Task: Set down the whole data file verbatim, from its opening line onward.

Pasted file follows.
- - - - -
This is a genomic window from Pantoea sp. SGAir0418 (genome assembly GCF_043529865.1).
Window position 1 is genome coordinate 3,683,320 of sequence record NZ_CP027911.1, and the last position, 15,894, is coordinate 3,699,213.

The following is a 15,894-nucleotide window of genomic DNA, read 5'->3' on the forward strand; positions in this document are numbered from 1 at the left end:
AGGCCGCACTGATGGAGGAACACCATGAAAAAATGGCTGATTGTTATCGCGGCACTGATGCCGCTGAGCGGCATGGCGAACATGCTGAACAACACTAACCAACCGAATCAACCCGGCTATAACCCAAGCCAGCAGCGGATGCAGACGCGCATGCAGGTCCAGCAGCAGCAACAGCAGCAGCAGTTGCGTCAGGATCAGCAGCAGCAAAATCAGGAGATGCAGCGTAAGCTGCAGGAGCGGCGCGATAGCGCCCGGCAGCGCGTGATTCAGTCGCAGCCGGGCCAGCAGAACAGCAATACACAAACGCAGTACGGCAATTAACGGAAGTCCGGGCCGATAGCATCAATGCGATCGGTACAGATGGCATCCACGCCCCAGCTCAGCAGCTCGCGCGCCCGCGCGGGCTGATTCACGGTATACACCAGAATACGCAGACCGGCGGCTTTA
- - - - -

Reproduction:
This is a genomic window from Pantoea sp. SGAir0418 (genome assembly GCF_043529865.1).
Window position 1 is genome coordinate 3,683,320 of sequence record NZ_CP027911.1, and the last position, 15,894, is coordinate 3,699,213.

The following is a 15,894-nucleotide window of genomic DNA, read 5'->3' on the forward strand; positions in this document are numbered from 1 at the left end:
AGGCCGCACTGATGGAGGAACACCATGAAAAAATGGCTGATTGTTATCGCGGCACTGATGCCGCTGAGCGGCATGGCGAACATGCTGAACAACACTAACCAACCGAATCAACCCGGCTATAACCCAAGCCAGCAGCGGATGCAGACGCGCATGCAGGTCCAGCAGCAGCAACAGCAGCAGCAGTTGCGTCAGGATCAGCAGCAGCAAAATCAGGAGATGCAGCGTAAGCTGCAGGAGCGGCGCGATAGCGCCCGGCAGCGCGTGATTCAGTCGCAGCCGGGCCAGCAGAACAGCAATACACAAACGCAGTACGGCAATTAACGGAAGTCCGGGCCGATAGCATCAATGCGATCGGTACAGATGGCATCCACGCCCCAGCTCAGCAGCTCGCGCGCCCGCGCGGGCTGATTCACGGTATACACCAGAATACGCAGACCGGCGGCTTTA